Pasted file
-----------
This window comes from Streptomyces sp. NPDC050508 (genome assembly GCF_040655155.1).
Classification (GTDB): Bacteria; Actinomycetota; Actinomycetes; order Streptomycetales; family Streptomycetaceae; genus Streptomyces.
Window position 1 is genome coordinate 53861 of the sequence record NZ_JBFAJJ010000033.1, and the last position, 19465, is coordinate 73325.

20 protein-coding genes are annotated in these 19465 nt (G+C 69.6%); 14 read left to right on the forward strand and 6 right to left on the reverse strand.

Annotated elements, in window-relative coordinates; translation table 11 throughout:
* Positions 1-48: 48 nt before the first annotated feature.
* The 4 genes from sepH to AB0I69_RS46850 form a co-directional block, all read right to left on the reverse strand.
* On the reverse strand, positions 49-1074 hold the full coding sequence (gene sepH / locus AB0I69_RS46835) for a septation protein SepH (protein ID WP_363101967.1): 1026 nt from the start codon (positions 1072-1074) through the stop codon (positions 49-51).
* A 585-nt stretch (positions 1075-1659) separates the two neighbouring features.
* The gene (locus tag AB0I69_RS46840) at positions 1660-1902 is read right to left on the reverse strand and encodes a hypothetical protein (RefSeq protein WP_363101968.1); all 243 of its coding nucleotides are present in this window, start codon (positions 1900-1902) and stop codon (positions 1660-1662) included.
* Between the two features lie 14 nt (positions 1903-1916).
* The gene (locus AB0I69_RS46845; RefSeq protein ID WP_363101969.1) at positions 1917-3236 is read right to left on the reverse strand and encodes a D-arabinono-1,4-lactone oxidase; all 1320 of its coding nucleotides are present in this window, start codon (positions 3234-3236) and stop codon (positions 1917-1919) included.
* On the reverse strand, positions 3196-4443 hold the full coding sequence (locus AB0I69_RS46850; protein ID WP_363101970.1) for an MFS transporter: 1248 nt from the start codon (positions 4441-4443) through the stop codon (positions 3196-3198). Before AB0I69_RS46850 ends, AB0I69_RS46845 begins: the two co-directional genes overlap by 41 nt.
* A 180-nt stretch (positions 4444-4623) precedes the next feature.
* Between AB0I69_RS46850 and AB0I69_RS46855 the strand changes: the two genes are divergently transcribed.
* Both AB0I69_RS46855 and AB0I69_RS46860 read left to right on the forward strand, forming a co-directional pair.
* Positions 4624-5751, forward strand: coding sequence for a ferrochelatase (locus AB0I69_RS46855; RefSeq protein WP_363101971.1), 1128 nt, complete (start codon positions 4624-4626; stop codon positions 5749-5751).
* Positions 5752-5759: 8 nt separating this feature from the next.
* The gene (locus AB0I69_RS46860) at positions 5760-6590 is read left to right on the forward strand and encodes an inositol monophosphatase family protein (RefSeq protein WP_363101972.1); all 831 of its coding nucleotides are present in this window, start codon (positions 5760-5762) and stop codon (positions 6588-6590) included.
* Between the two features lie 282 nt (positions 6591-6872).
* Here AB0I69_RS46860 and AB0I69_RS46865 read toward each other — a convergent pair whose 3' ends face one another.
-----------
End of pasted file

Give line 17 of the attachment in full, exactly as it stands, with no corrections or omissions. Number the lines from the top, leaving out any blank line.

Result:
* Positions 4624-5751, forward strand: coding sequence for a ferrochelatase (locus AB0I69_RS46855; RefSeq protein WP_363101971.1), 1128 nt, complete (start codon positions 4624-4626; stop codon positions 5749-5751).